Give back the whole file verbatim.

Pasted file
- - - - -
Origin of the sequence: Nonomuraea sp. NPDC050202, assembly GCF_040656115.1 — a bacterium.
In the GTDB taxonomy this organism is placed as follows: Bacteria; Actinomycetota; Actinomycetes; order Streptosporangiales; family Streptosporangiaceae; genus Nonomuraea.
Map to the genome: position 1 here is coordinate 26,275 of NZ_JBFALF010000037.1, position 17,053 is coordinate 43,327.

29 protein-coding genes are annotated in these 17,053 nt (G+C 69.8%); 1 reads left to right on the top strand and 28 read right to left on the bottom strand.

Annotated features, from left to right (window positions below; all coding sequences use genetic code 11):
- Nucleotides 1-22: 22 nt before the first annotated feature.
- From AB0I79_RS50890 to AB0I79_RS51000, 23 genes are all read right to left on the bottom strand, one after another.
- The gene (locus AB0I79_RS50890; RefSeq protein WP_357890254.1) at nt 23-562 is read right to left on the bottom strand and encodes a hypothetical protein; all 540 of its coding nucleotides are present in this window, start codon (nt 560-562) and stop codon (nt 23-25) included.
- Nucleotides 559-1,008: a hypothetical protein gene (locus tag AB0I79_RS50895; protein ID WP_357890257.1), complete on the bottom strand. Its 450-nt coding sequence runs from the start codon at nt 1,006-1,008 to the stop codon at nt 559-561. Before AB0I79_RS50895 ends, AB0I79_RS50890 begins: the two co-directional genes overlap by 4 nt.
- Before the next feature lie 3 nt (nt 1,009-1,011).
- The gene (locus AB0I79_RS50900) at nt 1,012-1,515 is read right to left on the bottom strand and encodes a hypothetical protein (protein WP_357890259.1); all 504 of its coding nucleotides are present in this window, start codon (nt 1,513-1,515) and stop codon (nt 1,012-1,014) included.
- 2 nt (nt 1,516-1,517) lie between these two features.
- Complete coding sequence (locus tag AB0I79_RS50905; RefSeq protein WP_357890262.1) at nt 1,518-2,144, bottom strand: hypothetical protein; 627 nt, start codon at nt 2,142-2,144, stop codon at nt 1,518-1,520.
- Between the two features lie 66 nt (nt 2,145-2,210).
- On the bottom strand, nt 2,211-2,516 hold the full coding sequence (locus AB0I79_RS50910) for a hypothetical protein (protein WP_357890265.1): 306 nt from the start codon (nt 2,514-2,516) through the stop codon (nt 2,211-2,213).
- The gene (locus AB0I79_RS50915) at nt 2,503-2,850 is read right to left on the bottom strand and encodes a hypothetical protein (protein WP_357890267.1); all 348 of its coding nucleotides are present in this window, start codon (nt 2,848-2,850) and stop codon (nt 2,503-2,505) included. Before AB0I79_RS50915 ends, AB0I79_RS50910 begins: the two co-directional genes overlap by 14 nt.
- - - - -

Origin of the sequence: Nonomuraea sp. NPDC050202, assembly GCF_040656115.1 — a bacterium.
In the GTDB taxonomy this organism is placed as follows: Bacteria; Actinomycetota; Actinomycetes; order Streptosporangiales; family Streptosporangiaceae; genus Nonomuraea.
Map to the genome: position 1 here is coordinate 26,275 of NZ_JBFALF010000037.1, position 17,053 is coordinate 43,327.

29 protein-coding genes are annotated in these 17,053 nt (G+C 69.8%); 1 reads left to right on the top strand and 28 read right to left on the bottom strand.

Annotated features, from left to right (window positions below; all coding sequences use genetic code 11):
- Nucleotides 1-22: 22 nt before the first annotated feature.
- From AB0I79_RS50890 to AB0I79_RS51000, 23 genes are all read right to left on the bottom strand, one after another.
- The gene (locus AB0I79_RS50890; RefSeq protein WP_357890254.1) at nt 23-562 is read right to left on the bottom strand and encodes a hypothetical protein; all 540 of its coding nucleotides are present in this window, start codon (nt 560-562) and stop codon (nt 23-25) included.
- Nucleotides 559-1,008: a hypothetical protein gene (locus tag AB0I79_RS50895; protein ID WP_357890257.1), complete on the bottom strand. Its 450-nt coding sequence runs from the start codon at nt 1,006-1,008 to the stop codon at nt 559-561. Before AB0I79_RS50895 ends, AB0I79_RS50890 begins: the two co-directional genes overlap by 4 nt.
- Before the next feature lie 3 nt (nt 1,009-1,011).
- The gene (locus AB0I79_RS50900) at nt 1,012-1,515 is read right to left on the bottom strand and encodes a hypothetical protein (protein WP_357890259.1); all 504 of its coding nucleotides are present in this window, start codon (nt 1,513-1,515) and stop codon (nt 1,012-1,014) included.
- 2 nt (nt 1,516-1,517) lie between these two features.
- Complete coding sequence (locus tag AB0I79_RS50905; RefSeq protein WP_357890262.1) at nt 1,518-2,144, bottom strand: hypothetical protein; 627 nt, start codon at nt 2,142-2,144, stop codon at nt 1,518-1,520.
- Between the two features lie 66 nt (nt 2,145-2,210).
- On the bottom strand, nt 2,211-2,516 hold the full coding sequence (locus AB0I79_RS50910) for a hypothetical protein (protein WP_357890265.1): 306 nt from the start codon (nt 2,514-2,516) through the stop codon (nt 2,211-2,213).
- The gene (locus AB0I79_RS50915) at nt 2,503-2,850 is read right to left on the bottom strand and encodes a hypothetical protein (protein WP_357890267.1); all 348 of its coding nucleotides are present in this window, start codon (nt 2,848-2,850) and stop codon (nt 2,503-2,505) included. Before AB0I79_RS50915 ends, AB0I79_RS50910 begins: the two co-directional genes overlap by 14 nt.